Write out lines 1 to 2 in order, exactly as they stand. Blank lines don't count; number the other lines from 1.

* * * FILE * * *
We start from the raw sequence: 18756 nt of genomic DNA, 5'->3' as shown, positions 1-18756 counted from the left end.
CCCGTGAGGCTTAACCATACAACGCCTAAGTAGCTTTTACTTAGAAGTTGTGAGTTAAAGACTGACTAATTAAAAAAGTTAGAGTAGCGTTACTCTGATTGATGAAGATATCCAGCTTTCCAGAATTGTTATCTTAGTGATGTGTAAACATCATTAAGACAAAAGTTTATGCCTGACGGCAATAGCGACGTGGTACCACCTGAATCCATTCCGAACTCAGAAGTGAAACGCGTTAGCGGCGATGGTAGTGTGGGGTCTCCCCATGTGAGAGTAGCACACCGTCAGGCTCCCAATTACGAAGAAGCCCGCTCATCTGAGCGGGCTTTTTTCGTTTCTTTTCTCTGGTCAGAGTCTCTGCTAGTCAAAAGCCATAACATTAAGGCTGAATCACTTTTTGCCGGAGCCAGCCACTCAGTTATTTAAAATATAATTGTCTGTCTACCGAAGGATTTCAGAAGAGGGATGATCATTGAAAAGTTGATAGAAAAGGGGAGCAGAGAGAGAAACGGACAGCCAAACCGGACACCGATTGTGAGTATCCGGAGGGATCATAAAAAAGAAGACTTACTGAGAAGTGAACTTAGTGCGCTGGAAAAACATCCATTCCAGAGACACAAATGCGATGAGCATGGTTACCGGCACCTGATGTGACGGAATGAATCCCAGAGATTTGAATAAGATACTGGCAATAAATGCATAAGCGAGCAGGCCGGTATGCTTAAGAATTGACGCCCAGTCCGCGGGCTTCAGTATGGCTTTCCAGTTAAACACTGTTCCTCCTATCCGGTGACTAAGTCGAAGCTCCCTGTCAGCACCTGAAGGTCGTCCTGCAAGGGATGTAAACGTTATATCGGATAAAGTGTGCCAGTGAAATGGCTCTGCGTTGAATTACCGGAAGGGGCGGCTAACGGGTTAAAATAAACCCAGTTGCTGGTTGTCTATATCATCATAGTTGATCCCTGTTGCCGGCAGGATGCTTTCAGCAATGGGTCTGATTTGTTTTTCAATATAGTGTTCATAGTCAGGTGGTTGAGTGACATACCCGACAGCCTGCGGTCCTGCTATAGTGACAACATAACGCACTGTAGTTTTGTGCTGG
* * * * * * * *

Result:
We start from the raw sequence: 18756 nt of genomic DNA, 5'->3' as shown, positions 1-18756 counted from the left end.
CCCGTGAGGCTTAACCATACAACGCCTAAGTAGCTTTTACTTAGAAGTTGTGAGTTAAAGACTGACTAATTAAAAAAGTTAGAGTAGCGTTACTCTGATTGATGAAGATATCCAGCTTTCCAGAATTGTTATCTTAGTGATGTGTAAACATCATTAAGACAAAAGTTTATGCCTGACGGCAATAGCGACGTGGTACCACCTGAATCCATTCCGAACTCAGAAGTGAAACGCGTTAGCGGCGATGGTAGTGTGGGGTCTCCCCATGTGAGAGTAGCACACCGTCAGGCTCCCAATTACGAAGAAGCCCGCTCATCTGAGCGGGCTTTTTTCGTTTCTTTTCTCTGGTCAGAGTCTCTGCTAGTCAAAAGCCATAACATTAAGGCTGAATCACTTTTTGCCGGAGCCAGCCACTCAGTTATTTAAAATATAATTGTCTGTCTACCGAAGGATTTCAGAAGAGGGATGATCATTGAAAAGTTGATAGAAAAGGGGAGCAGAGAGAGAAACGGACAGCCAAACCGGACACCGATTGTGAGTATCCGGAGGGATCATAAAAAAGAAGACTTACTGAGAAGTGAACTTAGTGCGCTGGAAAAACATCCATTCCAGAGACACAAATGCGATGAGCATGGTTACCGGCACCTGATGTGACGGAATGAATCCCAGAGATTTGAATAAGATACTGGCAATAAATGCATAAGCGAGCAGGCCGGTATGCTTAAGAATTGACGCCCAGTCCGCGGGCTTCAGTATGGCTTTCCAGTTAAACACTGTTCCTCCTATCCGGTGACTAAGTCGAAGCTCCCTGTCAGCACCTGAAGGTCGTCCTGCAAGGGATGTAAACGTTATATCGGATAAAGTGTGCCAGTGAAATGGCTCTGCGTTGAATTACCGGAAGGGGCGGCTAACGGGTTAAAATAAACCCAGTTGCTGGTTGTCTATATCATCATAGTTGATCCCTGTTGCCGGCAGGATGCTTTCAGCAATGGGTCTGATTTGTTTTTCAATATAGTGTTCATAGTCAGGTGGTTGAGTGACATACCCGACAGCCTGCGGTCCTGCTATAGTGACAACATAACGCACTGTAGTTTTGTGCTGG